BC: You mentioned the importance of building a community and talking to a lot of people, do you like taking calls? Because especially with national shows, there are differing opinions about whether or not they can enhance a show, some hosts do it, but plenty don’t like caller interaction because they feel it can derail a show.
JR: There’s no such thing. The people who listen to you are not derailing anything. It’s community based and I made it clear on my show that the people who listen, this is their show. I go back to when I started on JRSportBrief, the tagline I use is, “by a fan, for the fan.”
I’m not your prototypical sports fan given my relationships and position, but it’s about community. We’re not supposed to be out here shaking hands, we’re supposed to stay six feet apart from each other. But there is no show if the fans don’t listen and you can’t communicate with your people. I more than like taking calls, this is a show for the people. It’s their show. They will have a voice, they do have a voice and that’s me at my core. I want to go out and meet the people who I’m listening to.
BC: How do you sort through so many different topics and different options? Especially with national radio, there’s already so much you can dive into whereas locally, if you’re in New York on WFAN today, you know you’re talking about Robby Anderson and Noah Syndergaard’s elbow. But without sports, you really have a blank canvas daily, can that be daunting at all?
JR: It’s beautiful to have a blank canvas because you can put something together without barriers. How many of us, every single day can wake up and say I have a blank canvas to go out and do something awesome?
For me, it boils down to having your finger on the pulse of what’s going on. Whether it’s local or national, it doesn’t make a difference because I know what’s going on. I can’t do it in this climate with the coronavirus, but I get outside, I love walking around New York, I love walking around Atlanta, I love talking to the security guard, the receptionist, people at restaurants. I love talking and meeting listeners at remotes. Talking to fans, being at the stadium and getting to know managers, agents and players. When you know what’s going on, it’s not hard to tailor that message to the audience.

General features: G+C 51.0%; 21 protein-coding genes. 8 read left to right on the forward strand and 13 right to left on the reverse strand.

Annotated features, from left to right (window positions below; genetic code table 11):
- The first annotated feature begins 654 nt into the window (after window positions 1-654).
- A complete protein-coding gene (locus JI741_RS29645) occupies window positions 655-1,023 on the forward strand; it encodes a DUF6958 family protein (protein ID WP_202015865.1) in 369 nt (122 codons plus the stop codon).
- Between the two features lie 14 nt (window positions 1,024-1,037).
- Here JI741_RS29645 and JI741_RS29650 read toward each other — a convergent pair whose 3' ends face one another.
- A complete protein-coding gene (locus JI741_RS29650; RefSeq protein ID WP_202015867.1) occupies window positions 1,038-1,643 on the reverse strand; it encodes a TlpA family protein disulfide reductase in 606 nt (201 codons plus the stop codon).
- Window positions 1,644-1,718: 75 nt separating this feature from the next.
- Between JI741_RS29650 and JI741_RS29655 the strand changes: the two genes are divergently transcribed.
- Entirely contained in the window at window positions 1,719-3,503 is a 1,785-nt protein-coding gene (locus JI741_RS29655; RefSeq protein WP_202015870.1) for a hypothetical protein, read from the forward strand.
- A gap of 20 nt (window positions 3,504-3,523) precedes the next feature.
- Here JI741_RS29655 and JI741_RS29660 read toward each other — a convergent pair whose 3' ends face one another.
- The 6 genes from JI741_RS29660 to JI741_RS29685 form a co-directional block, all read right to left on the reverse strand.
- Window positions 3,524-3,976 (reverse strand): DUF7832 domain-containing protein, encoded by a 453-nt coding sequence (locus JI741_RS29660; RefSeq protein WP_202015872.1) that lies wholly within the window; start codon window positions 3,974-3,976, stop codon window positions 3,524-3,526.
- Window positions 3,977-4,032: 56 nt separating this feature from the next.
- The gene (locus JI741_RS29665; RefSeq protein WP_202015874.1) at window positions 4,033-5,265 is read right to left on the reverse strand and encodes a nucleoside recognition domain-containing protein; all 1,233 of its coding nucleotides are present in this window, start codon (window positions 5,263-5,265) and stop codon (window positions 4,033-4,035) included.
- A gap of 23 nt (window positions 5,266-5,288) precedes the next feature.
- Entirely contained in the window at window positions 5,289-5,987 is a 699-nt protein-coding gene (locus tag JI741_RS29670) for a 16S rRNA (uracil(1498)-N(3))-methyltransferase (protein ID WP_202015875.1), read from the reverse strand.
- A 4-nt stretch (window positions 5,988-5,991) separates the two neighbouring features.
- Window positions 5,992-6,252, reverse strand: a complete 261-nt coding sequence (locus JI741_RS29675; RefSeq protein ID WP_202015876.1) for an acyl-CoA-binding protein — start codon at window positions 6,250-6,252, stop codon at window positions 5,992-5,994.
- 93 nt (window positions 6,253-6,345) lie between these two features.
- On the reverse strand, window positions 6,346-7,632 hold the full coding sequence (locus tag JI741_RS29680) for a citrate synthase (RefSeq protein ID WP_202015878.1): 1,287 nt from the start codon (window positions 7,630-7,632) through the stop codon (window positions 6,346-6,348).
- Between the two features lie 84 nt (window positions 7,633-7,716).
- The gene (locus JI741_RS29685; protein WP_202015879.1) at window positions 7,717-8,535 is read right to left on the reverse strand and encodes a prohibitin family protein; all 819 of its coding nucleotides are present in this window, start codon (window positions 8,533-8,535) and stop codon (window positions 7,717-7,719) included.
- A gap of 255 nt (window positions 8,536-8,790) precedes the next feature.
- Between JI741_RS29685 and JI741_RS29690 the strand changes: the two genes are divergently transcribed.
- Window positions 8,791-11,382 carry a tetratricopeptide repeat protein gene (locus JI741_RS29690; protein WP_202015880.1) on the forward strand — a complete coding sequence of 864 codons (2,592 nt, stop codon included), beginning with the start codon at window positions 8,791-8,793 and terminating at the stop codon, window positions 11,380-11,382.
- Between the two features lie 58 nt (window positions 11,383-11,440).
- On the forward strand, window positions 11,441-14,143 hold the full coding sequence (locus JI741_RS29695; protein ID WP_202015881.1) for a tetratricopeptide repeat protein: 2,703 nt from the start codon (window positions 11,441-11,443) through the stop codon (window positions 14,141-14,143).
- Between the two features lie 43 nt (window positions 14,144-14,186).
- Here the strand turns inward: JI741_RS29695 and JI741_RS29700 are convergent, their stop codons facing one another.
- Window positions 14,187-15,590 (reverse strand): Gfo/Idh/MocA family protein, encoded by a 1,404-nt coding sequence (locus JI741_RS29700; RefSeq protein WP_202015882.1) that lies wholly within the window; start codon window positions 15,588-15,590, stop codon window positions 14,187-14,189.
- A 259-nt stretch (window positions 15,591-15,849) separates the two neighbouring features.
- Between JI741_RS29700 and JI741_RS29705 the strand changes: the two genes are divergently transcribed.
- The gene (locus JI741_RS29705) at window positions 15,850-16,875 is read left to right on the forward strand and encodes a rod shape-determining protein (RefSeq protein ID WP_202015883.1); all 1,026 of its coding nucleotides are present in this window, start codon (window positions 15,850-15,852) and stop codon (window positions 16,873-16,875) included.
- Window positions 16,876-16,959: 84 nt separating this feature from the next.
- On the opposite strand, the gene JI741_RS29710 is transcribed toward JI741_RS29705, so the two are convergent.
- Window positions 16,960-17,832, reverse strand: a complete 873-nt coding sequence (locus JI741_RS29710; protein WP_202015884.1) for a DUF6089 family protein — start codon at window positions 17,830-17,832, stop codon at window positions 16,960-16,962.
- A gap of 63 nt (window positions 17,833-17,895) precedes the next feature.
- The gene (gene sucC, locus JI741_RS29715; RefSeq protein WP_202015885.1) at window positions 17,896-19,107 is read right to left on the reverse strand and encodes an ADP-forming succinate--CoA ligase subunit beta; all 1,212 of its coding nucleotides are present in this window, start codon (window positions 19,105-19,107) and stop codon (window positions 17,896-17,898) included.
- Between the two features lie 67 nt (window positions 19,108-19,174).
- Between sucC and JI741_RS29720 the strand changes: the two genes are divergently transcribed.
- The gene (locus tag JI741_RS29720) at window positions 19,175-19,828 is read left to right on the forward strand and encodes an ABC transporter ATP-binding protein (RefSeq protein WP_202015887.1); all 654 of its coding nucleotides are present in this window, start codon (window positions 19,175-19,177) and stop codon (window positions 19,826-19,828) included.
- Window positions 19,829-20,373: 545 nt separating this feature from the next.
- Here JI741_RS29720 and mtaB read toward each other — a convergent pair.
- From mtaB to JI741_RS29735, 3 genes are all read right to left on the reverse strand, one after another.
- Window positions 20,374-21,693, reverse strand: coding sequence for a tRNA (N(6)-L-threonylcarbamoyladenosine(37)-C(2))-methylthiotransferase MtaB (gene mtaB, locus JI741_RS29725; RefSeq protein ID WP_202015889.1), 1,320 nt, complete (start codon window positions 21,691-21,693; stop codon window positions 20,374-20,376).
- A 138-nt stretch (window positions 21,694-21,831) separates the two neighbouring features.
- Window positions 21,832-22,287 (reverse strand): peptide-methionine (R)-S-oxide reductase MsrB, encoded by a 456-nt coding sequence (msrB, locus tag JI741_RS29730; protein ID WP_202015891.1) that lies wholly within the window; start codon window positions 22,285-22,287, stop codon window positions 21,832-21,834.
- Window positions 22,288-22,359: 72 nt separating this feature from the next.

BC: Launching a sports radio show without sports, it might not be the optimal time to build a new show, but as you said, building a successful radio show is so much about creating a community of listeners. Is there anything to the idea that having this freedom to talk about anything you want can help listeners get to know you quicker on a personal level?
JR: Absolutely. My background, as you said, is not traditional. I didn’t go to Syracuse. I didn’t go to a broadcasting school, I learned all elements of this from the ground up. Pure experience. I put myself out there and built the platform.
For me, it’s all about community and I think I have a well-rounded experience from both production and being able to relate to different people. I’m not afraid to be on the lower end of the building hanging out with the security guards, and I’m also not afraid to hack it up with the president or multi-billionaire. People are people. Some people can only talk about sports, can only recite and regurgitate numbers. I’m a person, I’m a human being, I have varying interests.
BC: You have the perfect personality for launching a sports show without sports because you clearly have confidence in your entertainment value and the ability to know you can go off the cuff and talk about whatever topic rolls your way.
JR: This goes beyond sports for me, but it’s a matter of always being ready and always being prepared. I grew up in a military family and there’s not going to be a stone left unturned. There’s not going to be an alternative when you boil things down. You do it, or you don’t, there’s no middle.
There’s nothing I would do that I’m not going to be prepared for. This is not the greatest time in the history of our world. It’s not the greatest time with people passing away and getting sick. But this is also a time to realize our humanity and connect with one another. I’m not Mother Teresa healing the world and praying for it in totality, but I’m just trying to do my part with something I enjoy. Entertain folks and give them a platform, that’s extremely important to me.
BC: It’s too bad you didn’t start your show a week earlier because I kept hearing ‘the only live sporting event right now is the Iditarod’ and I bet not many sports radio hosts have the experience you do of going to Alaska and riding on a dog sled!